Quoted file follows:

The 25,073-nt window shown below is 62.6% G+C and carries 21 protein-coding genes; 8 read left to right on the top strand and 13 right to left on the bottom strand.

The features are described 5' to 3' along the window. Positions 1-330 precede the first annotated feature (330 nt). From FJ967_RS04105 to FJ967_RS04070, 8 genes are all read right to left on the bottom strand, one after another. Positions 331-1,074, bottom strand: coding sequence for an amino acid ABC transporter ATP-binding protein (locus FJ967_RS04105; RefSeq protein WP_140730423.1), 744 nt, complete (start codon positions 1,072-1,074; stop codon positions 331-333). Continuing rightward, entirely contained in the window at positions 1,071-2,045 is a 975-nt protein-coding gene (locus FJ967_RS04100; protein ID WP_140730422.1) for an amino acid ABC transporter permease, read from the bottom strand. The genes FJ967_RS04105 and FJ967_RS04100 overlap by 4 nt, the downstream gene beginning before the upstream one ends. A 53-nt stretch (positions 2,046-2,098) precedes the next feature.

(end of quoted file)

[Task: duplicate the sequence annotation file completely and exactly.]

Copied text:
The 25,073-nt window shown below is 62.6% G+C and carries 21 protein-coding genes; 8 read left to right on the top strand and 13 right to left on the bottom strand.

The features are described 5' to 3' along the window. Positions 1-330 precede the first annotated feature (330 nt). From FJ967_RS04105 to FJ967_RS04070, 8 genes are all read right to left on the bottom strand, one after another. Positions 331-1,074, bottom strand: coding sequence for an amino acid ABC transporter ATP-binding protein (locus FJ967_RS04105; RefSeq protein WP_140730423.1), 744 nt, complete (start codon positions 1,072-1,074; stop codon positions 331-333). Continuing rightward, entirely contained in the window at positions 1,071-2,045 is a 975-nt protein-coding gene (locus FJ967_RS04100; protein ID WP_140730422.1) for an amino acid ABC transporter permease, read from the bottom strand. The genes FJ967_RS04105 and FJ967_RS04100 overlap by 4 nt, the downstream gene beginning before the upstream one ends. A 53-nt stretch (positions 2,046-2,098) precedes the next feature.